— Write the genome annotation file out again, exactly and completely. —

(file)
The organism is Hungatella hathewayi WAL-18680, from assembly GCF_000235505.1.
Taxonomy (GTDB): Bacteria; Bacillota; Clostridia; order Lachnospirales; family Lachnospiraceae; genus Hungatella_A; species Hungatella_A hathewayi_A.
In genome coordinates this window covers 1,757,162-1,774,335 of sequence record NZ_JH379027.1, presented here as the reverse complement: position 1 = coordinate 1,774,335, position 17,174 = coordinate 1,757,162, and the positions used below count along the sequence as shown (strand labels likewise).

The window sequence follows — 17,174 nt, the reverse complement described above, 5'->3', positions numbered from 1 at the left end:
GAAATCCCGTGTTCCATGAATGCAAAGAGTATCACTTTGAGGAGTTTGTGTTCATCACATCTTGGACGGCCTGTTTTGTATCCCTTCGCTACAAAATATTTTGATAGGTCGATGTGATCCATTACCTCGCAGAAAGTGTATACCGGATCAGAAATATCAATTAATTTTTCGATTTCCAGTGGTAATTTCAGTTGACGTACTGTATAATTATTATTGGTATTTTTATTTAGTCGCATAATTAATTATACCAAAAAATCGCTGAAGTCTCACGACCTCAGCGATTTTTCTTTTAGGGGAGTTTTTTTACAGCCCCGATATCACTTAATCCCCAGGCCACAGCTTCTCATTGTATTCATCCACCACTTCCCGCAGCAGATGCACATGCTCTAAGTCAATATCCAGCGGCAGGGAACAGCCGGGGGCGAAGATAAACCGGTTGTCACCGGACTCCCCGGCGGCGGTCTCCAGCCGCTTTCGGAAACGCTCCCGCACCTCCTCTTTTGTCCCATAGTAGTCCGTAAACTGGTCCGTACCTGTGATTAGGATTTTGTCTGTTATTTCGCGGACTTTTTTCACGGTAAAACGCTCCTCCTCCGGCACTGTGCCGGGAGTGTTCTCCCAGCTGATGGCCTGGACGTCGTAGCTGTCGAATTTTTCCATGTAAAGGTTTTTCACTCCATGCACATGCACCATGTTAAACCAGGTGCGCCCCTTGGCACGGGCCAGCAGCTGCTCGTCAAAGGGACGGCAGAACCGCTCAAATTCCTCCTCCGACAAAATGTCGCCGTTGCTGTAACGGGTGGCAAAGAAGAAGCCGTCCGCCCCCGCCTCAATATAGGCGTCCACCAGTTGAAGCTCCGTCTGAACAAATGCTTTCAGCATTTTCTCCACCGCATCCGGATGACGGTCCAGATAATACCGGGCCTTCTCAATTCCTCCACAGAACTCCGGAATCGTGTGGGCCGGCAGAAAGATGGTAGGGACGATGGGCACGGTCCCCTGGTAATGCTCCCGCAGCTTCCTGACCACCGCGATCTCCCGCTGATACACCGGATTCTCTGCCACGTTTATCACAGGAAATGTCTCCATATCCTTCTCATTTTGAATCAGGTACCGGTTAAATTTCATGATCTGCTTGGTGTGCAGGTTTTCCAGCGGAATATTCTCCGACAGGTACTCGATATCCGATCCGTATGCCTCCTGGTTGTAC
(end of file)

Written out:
The organism is Hungatella hathewayi WAL-18680, from assembly GCF_000235505.1.
Taxonomy (GTDB): Bacteria; Bacillota; Clostridia; order Lachnospirales; family Lachnospiraceae; genus Hungatella_A; species Hungatella_A hathewayi_A.
In genome coordinates this window covers 1,757,162-1,774,335 of sequence record NZ_JH379027.1, presented here as the reverse complement: position 1 = coordinate 1,774,335, position 17,174 = coordinate 1,757,162, and the positions used below count along the sequence as shown (strand labels likewise).

The window sequence follows — 17,174 nt, the reverse complement described above, 5'->3', positions numbered from 1 at the left end:
GAAATCCCGTGTTCCATGAATGCAAAGAGTATCACTTTGAGGAGTTTGTGTTCATCACATCTTGGACGGCCTGTTTTGTATCCCTTCGCTACAAAATATTTTGATAGGTCGATGTGATCCATTACCTCGCAGAAAGTGTATACCGGATCAGAAATATCAATTAATTTTTCGATTTCCAGTGGTAATTTCAGTTGACGTACTGTATAATTATTATTGGTATTTTTATTTAGTCGCATAATTAATTATACCAAAAAATCGCTGAAGTCTCACGACCTCAGCGATTTTTCTTTTAGGGGAGTTTTTTTACAGCCCCGATATCACTTAATCCCCAGGCCACAGCTTCTCATTGTATTCATCCACCACTTCCCGCAGCAGATGCACATGCTCTAAGTCAATATCCAGCGGCAGGGAACAGCCGGGGGCGAAGATAAACCGGTTGTCACCGGACTCCCCGGCGGCGGTCTCCAGCCGCTTTCGGAAACGCTCCCGCACCTCCTCTTTTGTCCCATAGTAGTCCGTAAACTGGTCCGTACCTGTGATTAGGATTTTGTCTGTTATTTCGCGGACTTTTTTCACGGTAAAACGCTCCTCCTCCGGCACTGTGCCGGGAGTGTTCTCCCAGCTGATGGCCTGGACGTCGTAGCTGTCGAATTTTTCCATGTAAAGGTTTTTCACTCCATGCACATGCACCATGTTAAACCAGGTGCGCCCCTTGGCACGGGCCAGCAGCTGCTCGTCAAAGGGACGGCAGAACCGCTCAAATTCCTCCTCCGACAAAATGTCGCCGTTGCTGTAACGGGTGGCAAAGAAGAAGCCGTCCGCCCCCGCCTCAATATAGGCGTCCACCAGTTGAAGCTCCGTCTGAACAAATGCTTTCAGCATTTTCTCCACCGCATCCGGATGACGGTCCAGATAATACCGGGCCTTCTCAATTCCTCCACAGAACTCCGGAATCGTGTGGGCCGGCAGAAAGATGGTAGGGACGATGGGCACGGTCCCCTGGTAATGCTCCCGCAGCTTCCTGACCACCGCGATCTCCCGCTGATACACCGGATTCTCTGCCACGTTTATCACAGGAAATGTCTCCATATCCTTCTCATTTTGAATCAGGTACCGGTTAAATTTCATGATCTGCTTGGTGTGCAGGTTTTCCAGCGGAATATTCTCCGACAGGTACTCGATATCCGATCCGTATGCCTCCTGGTTGTAC